If they show any underlying philosophy it is a version of the Judaeo-Christian story of the Fall of Man: life is potentially something akin to paradise but we muck it up. This is not necessarily through malice, though this exists, but more often through the kind of hapless destruction wrought by seemingly innocent young men who never quite say “no” to malice. Ayckbourn is never linked to the group of writers defined as Angry Young Men, who emerged in the mid-1950s and 1960s, but in Comic Potential (1998) a veteran and embittered film director, now reduced to working on television soap operas with carefully programmed robots instead of actors, gives an intermittent master class in comedy. Its first secret is surprise, he says, and gives a copybook demonstration of a custard pie in the face, which will be mimicked later by a robot actor on a ruthless television executive. Nobody asks what the second secret is, so he tells them anyway, before walking out: “anger”. It is not so much an attitude expressed in the plays as the source of their energy. But perhaps the most personal of all Ayckbourn’s plays is Woman in Mind (1985) which, at its conception, was to be about a man but which somehow morphed during the writing. A vicar’s wife, and therefore expected to be a model of sanity as well as morality, Susan is going mad because she is no longer needed; her husband is wrapped up in his history of the parish, her sister-in-law has taken over the kitchen (disastrously using Earl Grey tea to make an omelette aux fines herbes) and her son is embarrassed by her. She is hallucinating, has lost control of her own language and there is nobody to give her the help she needs except one of Ayckbourn’s feckless doctors who is also a secret admirer. Inspired by the author’s mother but also his own moments of angry depression, this funny but bleak revelation of the deep unhappiness of women the world scarcely notices is as much one of the defining plays of its time as the more obviously public-themed works juxtaposed to it.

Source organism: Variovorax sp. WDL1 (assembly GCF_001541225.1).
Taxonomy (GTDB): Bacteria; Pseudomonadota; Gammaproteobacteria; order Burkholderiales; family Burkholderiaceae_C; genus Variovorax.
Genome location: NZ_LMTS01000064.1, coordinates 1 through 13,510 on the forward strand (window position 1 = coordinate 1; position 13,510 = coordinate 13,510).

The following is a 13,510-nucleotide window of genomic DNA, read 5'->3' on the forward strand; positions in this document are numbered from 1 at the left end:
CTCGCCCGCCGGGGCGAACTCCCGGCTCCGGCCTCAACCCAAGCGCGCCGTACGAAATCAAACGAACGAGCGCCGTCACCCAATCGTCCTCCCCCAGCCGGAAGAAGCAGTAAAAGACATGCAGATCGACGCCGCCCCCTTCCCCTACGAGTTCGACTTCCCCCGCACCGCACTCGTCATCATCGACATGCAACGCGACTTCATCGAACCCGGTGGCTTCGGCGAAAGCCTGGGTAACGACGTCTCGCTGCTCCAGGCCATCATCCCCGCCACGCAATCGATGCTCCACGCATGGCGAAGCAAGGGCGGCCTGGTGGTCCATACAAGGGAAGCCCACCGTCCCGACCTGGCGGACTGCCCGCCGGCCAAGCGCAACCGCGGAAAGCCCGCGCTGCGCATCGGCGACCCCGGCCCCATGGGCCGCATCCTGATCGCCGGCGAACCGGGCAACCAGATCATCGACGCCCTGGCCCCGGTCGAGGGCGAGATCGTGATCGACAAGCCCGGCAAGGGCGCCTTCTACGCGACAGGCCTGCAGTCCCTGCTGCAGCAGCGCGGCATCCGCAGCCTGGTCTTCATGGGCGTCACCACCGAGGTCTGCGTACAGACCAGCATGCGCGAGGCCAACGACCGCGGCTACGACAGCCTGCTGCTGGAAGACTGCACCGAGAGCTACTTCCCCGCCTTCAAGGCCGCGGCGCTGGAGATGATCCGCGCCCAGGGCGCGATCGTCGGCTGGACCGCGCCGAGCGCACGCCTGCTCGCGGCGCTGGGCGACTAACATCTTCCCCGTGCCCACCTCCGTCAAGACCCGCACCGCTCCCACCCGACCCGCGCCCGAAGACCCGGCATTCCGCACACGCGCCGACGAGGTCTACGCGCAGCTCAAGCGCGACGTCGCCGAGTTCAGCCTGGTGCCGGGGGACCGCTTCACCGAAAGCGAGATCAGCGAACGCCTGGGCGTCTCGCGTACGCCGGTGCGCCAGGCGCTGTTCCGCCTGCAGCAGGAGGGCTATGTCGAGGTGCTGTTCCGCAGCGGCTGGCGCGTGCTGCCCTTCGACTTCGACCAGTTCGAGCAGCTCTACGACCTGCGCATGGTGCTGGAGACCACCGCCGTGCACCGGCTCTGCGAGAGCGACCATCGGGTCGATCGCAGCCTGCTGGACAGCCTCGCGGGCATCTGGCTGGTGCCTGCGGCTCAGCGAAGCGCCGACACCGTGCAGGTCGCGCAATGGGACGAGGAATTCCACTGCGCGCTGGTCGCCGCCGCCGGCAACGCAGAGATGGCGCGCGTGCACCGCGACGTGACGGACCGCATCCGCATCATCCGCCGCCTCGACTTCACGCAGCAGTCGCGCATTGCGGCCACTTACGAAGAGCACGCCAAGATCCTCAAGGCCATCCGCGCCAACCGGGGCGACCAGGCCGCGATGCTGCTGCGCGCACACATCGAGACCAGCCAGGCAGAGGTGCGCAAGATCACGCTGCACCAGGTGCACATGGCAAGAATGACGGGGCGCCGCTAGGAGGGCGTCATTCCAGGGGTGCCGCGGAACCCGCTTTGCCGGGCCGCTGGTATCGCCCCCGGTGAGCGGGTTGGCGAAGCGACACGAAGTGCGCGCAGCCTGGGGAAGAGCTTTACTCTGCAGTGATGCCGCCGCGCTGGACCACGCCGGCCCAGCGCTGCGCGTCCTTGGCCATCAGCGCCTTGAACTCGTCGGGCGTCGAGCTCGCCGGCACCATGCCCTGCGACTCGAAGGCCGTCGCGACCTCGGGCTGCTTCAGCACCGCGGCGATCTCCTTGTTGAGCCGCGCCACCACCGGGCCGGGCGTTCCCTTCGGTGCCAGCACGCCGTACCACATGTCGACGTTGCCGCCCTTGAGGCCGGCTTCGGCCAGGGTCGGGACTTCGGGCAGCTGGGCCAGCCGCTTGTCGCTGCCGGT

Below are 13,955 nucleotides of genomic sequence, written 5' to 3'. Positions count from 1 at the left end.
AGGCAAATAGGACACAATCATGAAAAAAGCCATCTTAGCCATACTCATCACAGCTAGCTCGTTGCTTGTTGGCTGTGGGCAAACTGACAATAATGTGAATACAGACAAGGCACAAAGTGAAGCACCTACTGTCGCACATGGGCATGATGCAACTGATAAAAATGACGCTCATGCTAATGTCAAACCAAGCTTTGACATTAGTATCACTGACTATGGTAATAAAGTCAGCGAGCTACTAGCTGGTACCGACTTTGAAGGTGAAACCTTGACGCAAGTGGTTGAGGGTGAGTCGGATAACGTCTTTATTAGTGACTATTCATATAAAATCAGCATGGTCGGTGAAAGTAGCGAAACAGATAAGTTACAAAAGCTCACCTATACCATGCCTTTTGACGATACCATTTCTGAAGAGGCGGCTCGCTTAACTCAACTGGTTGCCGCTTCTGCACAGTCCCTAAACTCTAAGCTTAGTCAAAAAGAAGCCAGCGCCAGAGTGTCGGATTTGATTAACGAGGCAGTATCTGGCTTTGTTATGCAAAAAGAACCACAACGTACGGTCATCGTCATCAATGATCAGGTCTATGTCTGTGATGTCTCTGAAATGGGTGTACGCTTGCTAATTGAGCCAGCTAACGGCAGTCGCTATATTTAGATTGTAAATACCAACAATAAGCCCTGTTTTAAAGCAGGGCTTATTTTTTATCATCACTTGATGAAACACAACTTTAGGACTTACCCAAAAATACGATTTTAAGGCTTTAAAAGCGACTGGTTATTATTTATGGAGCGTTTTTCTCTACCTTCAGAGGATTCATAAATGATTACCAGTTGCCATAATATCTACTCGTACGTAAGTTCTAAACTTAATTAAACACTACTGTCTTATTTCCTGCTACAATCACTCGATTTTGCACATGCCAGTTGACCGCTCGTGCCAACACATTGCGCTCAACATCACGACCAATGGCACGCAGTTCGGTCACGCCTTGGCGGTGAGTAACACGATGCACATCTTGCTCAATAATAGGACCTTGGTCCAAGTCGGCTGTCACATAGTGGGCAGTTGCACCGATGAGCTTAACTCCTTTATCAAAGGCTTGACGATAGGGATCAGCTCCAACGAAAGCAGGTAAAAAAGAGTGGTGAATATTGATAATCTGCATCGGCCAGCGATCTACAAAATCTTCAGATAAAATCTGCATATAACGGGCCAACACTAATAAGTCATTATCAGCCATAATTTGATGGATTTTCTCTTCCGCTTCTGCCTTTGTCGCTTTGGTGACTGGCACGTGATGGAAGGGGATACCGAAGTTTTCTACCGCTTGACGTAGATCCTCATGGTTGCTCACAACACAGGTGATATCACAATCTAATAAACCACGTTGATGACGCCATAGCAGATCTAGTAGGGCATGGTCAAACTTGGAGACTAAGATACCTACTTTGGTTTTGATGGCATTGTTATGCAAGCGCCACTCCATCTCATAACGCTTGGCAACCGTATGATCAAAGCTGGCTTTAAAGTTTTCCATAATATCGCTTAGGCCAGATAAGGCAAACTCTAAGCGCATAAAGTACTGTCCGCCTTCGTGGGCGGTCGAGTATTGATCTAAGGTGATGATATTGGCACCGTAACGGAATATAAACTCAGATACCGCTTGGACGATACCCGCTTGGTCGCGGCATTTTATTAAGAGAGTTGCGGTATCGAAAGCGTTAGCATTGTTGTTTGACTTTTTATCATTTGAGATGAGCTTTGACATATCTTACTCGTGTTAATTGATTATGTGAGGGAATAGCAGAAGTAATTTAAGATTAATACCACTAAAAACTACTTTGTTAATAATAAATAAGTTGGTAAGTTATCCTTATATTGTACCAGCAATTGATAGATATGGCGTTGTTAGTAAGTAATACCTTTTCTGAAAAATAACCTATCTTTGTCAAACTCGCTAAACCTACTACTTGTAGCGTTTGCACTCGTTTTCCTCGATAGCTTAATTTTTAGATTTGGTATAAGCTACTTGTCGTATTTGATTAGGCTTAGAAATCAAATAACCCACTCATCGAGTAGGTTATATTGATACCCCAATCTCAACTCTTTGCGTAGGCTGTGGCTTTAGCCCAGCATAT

In 1986 Ayckbourn took a sabbatical from running the theatre in Scarborough to join Peter Hall at the Royal National Theatre in London. A Small Family Business would be the first play premiered elsewhere since Mr Whatnot, which had opened in Stoke-on-Trent. At the National he directed a memorable production, endorsed by the author, of Arthur Miller’s A View from the Bridge and the wider theatre world was alerted to his qualities as a director. Ayckbourn had already been writing musicals, largely to add to his programming range in Scarborough, and shortly after this he began to write plays aimed not exclusively at children but at families who might want to introduce children to the theatre. Owing nothing to the subdued agit-prop and issue-based drama of much theatre-in-education, or the ambiguous content and tawdry glamour of pantomime, these plays recognise that the core quality of theatre – imagining and representing – is a staple of children’s lives so that, as long as the internal logic is adhered to, his young audiences will “get” imaginative narratives faster than adults: heaven help the playwright, he has remarked, who invites an audience of children to accept a set of rules and then breaks them himself.